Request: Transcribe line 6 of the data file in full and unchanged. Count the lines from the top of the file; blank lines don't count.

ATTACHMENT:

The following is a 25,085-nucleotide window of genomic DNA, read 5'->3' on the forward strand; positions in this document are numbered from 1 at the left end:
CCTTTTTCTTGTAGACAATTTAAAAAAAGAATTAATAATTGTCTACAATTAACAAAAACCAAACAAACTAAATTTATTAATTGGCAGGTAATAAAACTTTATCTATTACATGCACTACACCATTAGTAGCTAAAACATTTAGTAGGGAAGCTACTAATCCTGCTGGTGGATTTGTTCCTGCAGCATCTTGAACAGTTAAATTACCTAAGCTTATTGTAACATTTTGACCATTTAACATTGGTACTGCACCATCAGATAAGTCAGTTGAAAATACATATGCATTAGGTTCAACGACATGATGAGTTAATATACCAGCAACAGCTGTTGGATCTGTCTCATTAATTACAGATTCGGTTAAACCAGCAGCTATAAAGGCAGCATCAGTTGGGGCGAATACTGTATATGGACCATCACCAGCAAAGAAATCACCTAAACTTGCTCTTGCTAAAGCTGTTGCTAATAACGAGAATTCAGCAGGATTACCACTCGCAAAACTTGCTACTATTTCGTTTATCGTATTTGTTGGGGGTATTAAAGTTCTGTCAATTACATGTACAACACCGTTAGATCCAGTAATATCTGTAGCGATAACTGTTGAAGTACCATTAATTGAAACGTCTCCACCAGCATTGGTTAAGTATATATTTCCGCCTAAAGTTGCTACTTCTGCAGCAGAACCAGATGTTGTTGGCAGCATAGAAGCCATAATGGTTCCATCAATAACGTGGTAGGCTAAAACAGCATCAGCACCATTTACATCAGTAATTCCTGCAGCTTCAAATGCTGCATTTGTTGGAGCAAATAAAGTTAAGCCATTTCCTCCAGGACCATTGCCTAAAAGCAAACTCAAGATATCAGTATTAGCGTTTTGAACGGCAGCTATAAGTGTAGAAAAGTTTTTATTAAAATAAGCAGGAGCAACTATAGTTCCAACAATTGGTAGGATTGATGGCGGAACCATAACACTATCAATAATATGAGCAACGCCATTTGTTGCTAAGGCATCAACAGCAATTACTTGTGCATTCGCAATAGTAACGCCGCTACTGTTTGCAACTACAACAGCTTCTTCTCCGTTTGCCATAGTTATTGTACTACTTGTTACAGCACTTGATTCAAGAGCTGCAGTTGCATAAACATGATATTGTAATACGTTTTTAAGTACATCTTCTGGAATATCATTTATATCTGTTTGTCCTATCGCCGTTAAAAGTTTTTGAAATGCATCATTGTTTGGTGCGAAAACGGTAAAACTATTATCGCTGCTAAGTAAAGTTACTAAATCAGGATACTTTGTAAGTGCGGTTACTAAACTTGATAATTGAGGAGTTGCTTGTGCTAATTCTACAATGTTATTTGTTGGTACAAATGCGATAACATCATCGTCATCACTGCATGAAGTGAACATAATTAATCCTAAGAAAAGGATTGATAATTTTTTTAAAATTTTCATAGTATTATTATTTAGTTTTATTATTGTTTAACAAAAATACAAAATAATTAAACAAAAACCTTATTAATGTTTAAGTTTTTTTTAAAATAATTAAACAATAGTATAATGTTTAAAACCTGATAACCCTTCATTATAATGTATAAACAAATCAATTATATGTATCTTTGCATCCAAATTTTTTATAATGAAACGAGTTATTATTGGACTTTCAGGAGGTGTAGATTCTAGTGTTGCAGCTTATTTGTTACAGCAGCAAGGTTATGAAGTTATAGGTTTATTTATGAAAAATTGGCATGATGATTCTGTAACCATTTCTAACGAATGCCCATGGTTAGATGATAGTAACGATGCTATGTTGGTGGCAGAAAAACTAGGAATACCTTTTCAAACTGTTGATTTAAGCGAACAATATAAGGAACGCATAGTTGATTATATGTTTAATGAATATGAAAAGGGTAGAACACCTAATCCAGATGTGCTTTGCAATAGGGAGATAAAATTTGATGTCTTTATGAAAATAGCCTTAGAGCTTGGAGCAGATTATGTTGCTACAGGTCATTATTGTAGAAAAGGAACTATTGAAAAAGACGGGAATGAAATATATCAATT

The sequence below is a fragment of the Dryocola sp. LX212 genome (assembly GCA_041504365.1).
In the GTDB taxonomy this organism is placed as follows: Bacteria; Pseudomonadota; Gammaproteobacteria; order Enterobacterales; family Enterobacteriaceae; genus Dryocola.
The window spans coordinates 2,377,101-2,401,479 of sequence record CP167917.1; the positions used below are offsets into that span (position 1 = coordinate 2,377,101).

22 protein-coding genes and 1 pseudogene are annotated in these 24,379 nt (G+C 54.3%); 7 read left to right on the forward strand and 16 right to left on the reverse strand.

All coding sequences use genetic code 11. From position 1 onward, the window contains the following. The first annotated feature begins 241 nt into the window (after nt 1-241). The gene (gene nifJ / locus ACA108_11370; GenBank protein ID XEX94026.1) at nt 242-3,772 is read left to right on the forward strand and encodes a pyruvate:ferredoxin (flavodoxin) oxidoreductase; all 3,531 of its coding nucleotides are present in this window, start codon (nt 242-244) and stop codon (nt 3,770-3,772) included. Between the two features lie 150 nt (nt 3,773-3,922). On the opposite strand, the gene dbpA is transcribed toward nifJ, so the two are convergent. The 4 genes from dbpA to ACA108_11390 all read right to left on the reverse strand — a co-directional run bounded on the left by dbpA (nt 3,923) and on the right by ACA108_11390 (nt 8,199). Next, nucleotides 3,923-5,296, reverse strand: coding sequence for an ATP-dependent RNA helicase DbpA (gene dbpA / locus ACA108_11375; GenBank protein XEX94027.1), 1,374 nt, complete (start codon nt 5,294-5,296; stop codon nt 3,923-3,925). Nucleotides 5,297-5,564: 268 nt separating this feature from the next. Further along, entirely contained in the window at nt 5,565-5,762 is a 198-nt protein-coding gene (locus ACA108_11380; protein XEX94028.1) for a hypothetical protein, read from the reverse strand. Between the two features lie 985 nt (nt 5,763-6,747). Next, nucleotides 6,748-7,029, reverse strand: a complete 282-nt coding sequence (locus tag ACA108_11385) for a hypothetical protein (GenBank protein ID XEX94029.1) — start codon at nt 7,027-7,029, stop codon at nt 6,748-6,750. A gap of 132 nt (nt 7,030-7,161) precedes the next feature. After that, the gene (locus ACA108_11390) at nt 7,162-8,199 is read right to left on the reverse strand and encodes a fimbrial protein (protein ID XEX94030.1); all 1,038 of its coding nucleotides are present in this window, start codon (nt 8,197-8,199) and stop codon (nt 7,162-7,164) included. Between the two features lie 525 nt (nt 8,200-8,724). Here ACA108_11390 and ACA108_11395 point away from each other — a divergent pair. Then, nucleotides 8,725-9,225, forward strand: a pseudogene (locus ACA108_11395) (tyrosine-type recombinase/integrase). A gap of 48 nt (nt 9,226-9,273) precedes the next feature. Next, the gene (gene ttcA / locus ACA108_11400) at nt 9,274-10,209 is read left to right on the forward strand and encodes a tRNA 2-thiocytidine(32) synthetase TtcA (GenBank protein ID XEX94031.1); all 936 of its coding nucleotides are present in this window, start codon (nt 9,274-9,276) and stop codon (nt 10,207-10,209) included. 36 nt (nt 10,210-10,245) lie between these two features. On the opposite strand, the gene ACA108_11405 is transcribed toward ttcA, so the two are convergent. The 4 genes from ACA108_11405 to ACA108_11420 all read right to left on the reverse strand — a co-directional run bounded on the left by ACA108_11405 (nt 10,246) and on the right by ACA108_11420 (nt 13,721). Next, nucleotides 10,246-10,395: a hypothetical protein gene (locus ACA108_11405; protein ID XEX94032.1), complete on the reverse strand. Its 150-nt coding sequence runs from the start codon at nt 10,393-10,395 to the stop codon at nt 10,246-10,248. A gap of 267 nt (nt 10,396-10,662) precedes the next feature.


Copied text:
22 protein-coding genes and 1 pseudogene are annotated in these 24,379 nt (G+C 54.3%); 7 read left to right on the forward strand and 16 right to left on the reverse strand.